During the program, Dennis and Nancy Hughes and Ambassador Ntwaagae focused on the practical application and impact of two of those initiatives.
Eubank said the work of Shipp has evolved into the modern-day work by LDS Charities on neonatal resuscitation training.
"There are more than 1 million infants every year that die of asphyxia," she said. Many doctors know how to save these babies but do not have the equipment.
To help address the problem, LDS Charities donates medical equipment to hospitals, and couples such as the Hughes train medical professionals. Last year, LDS Charities trained 28,000 medical professions in 48 countries.
During the event, Dennis Hughes, using a training doll, demonstrated some of the equipment and training given to these professionals.
"We know our work is very valuable," Nancy Hughes said. "The distribution of medical equipment through LDS Charities and the skills that are learned help babies live."
To those attending the U.N. conference, she added, "Our goals are your goals."
Ntwaagae said Botswana is one of the countries that has, over the years, benefited tremendously from the support of LDS Charities — especially when it comes to wheelchair distribution. Later this year, Botswana will be among the first African countries to implement the newly released World Health Organization wheelchair-training curricula. The multiyear effort between the Botswana Ministry of Health and LDS Charities trains physical therapists and technicians to properly fit wheelchair recipients and then provides a variety of mobility aids for distribution.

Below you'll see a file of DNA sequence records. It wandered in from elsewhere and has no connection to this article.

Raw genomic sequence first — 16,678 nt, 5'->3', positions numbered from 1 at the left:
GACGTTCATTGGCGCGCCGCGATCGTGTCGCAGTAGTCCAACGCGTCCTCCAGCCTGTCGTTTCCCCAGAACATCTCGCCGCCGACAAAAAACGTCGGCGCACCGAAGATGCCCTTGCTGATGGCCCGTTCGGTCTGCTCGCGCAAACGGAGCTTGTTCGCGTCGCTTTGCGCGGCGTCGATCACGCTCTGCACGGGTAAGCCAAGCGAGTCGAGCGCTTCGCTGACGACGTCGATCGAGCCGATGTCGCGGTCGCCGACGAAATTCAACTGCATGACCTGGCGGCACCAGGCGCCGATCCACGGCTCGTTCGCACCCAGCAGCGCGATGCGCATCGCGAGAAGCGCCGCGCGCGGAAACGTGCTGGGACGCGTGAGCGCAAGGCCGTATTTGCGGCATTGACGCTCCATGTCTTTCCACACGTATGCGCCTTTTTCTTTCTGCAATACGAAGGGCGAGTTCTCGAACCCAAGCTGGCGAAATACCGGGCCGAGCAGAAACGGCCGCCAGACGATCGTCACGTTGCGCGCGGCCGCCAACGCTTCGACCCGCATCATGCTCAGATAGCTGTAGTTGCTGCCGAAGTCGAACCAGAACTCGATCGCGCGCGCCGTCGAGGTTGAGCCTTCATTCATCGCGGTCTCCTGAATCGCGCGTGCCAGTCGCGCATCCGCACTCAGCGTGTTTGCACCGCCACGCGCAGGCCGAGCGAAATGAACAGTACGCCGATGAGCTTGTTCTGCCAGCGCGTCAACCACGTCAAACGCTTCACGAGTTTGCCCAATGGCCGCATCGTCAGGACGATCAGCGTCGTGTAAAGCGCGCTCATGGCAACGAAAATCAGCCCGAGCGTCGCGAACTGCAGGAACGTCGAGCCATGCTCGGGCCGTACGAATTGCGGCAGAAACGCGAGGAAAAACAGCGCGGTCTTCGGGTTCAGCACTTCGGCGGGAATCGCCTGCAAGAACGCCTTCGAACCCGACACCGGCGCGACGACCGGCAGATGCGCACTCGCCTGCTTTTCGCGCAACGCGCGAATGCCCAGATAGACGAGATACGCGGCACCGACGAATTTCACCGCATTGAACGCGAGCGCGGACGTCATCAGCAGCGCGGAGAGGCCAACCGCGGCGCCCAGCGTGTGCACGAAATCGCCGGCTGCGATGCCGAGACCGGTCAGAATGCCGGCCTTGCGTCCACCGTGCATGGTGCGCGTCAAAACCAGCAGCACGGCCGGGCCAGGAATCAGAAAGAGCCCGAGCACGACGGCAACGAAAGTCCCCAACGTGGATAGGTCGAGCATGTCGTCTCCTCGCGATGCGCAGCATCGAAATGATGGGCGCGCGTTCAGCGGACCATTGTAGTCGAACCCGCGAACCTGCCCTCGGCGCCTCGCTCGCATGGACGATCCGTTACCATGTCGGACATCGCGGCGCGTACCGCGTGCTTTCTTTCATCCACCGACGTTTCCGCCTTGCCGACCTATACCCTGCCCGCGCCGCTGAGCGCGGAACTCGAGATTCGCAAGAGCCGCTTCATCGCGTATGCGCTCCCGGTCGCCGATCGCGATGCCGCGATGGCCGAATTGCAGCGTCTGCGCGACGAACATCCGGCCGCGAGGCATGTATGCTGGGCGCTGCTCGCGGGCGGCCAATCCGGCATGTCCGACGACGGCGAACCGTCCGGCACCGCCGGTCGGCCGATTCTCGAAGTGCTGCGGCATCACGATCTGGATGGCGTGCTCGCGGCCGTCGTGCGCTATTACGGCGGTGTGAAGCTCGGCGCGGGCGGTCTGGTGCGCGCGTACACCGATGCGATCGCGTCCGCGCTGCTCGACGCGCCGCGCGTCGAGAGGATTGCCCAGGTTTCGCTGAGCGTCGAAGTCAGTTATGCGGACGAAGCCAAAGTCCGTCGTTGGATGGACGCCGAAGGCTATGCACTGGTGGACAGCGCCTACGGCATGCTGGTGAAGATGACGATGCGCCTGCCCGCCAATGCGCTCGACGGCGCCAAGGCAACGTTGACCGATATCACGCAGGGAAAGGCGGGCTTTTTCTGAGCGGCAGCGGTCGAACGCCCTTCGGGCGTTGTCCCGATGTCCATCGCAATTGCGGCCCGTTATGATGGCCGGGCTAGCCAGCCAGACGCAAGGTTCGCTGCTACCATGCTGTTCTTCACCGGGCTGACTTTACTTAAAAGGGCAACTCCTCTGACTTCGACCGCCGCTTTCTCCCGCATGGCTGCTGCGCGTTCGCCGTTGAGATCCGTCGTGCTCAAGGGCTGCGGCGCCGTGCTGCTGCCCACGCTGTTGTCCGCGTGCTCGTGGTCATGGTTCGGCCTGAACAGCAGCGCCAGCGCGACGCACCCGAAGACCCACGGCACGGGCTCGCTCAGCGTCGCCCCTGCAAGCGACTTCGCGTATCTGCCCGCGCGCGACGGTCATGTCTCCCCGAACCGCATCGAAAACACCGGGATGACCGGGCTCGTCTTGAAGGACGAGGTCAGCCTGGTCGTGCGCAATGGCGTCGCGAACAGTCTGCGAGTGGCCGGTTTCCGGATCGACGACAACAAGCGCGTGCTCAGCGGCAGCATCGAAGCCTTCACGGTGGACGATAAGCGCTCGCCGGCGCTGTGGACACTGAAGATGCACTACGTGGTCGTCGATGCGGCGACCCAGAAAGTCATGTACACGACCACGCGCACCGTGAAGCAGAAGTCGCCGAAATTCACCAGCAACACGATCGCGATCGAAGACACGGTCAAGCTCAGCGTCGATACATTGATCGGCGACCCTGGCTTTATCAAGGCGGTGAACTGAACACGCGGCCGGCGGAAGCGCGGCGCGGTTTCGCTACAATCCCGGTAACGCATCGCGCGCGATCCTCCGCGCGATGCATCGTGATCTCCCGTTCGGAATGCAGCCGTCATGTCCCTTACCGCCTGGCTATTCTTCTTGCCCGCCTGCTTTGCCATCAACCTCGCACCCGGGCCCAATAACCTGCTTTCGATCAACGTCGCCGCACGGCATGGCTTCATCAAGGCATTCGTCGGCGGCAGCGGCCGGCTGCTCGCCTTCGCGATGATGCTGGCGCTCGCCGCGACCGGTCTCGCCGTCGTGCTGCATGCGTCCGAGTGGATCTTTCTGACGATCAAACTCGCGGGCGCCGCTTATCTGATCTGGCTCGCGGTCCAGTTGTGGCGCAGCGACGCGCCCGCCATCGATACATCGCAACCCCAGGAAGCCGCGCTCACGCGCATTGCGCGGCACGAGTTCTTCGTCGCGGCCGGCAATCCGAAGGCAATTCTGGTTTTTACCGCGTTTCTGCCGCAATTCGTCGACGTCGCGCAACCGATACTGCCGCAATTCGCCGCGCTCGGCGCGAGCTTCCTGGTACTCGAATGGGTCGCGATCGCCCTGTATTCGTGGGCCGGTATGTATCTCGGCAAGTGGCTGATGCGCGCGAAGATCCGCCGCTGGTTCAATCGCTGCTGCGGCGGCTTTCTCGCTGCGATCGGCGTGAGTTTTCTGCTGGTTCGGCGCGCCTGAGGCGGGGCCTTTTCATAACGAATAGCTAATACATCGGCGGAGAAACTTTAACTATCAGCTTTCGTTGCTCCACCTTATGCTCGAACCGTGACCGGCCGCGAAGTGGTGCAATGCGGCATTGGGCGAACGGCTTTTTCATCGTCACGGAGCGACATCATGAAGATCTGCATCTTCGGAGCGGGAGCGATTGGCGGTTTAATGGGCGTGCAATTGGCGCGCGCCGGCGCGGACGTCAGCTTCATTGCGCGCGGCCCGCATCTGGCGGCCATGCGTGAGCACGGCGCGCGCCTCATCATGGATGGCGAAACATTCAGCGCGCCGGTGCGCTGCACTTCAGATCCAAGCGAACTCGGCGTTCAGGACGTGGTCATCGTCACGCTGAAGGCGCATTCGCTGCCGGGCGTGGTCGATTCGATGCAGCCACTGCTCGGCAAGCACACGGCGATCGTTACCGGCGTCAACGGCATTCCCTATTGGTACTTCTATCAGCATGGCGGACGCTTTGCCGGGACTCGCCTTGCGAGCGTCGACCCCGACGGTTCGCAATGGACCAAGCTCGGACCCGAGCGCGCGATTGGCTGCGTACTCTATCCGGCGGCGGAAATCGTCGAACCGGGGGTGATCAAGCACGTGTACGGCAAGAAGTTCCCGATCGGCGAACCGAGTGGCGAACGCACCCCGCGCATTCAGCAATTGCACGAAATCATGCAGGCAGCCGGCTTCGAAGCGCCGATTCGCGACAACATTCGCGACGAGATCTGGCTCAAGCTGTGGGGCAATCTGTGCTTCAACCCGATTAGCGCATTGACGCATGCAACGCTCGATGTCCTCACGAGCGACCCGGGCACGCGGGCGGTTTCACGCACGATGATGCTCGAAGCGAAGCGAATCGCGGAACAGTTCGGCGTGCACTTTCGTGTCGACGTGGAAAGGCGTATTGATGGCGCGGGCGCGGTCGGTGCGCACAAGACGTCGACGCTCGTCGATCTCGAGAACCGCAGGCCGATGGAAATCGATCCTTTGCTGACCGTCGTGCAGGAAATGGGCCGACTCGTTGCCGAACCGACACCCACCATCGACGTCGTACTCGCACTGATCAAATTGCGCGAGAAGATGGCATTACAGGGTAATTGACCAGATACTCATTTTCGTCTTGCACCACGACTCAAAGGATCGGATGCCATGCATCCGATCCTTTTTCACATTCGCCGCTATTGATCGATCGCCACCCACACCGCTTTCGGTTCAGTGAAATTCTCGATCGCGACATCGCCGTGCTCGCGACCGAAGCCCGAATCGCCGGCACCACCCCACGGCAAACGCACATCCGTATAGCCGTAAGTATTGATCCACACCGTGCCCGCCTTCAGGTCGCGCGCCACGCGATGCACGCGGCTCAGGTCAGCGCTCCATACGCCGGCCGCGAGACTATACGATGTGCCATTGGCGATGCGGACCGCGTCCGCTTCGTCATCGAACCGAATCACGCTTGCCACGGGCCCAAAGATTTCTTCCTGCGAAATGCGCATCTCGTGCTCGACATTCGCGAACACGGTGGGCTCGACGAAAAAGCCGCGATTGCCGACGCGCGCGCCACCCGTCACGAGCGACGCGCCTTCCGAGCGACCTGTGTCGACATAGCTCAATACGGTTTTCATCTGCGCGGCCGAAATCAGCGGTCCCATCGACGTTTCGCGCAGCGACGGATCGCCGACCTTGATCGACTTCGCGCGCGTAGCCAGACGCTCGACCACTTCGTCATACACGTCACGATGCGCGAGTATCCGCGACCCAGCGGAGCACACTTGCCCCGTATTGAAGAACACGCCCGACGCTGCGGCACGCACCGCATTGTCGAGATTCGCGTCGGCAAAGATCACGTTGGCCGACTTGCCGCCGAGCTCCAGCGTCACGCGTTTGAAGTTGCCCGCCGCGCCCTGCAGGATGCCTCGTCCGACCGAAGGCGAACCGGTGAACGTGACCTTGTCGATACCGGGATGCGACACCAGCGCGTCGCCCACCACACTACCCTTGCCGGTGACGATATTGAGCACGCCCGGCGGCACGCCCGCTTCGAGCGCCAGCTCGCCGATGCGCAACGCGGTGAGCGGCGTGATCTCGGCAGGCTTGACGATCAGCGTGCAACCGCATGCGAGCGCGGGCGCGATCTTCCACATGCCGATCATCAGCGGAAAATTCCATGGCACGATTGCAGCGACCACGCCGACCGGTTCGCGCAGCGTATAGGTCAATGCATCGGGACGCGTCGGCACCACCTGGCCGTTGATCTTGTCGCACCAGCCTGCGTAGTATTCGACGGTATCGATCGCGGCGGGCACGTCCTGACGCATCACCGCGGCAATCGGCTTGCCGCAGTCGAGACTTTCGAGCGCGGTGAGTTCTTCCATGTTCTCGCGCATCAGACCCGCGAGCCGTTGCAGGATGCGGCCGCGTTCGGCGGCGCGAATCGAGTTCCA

There are 45 million people in the world who need wheelchairs but don't have access to a wheelchair, said Eubank, adding that men and boys get 70 percent of this equipment. "When we distribute wheelchairs we look for partnering organizations that have a commitment to address this gender bias," she said.
Ntwaagae expressed appreciation for years of support from LDS Charities.
"This particular commitment has been very helpful in uplifting the lives of our vulnerable population, especially the women and children," he said.
He said, as a country, Botswana is committed to the concept of social inclusion and integration, including people with disabilities. However, he added, "we continue to face challenges in terms of a shortage of equipment."
He said he wanted to take the opportunity while participating in the U.N. side event "in conveying the deep appreciation of the government and the people of Botswana for the support LDS Charities has given to our country through the provision of wheelchairs over the years."
Eubank closed by asking those in attendance to work with her to "inoculate people at an early age against violence and the acceptance of violence because it is like a disease."
"We can commit that we will speak and learn ourselves and then train eight other people by our personal example," she said. "We can find ways for inclusion and rehabilitation to bring people back into the mainstream of society. It is only in those skills that we have a clear road to be able to go forward in this way. It is important for every person in this room."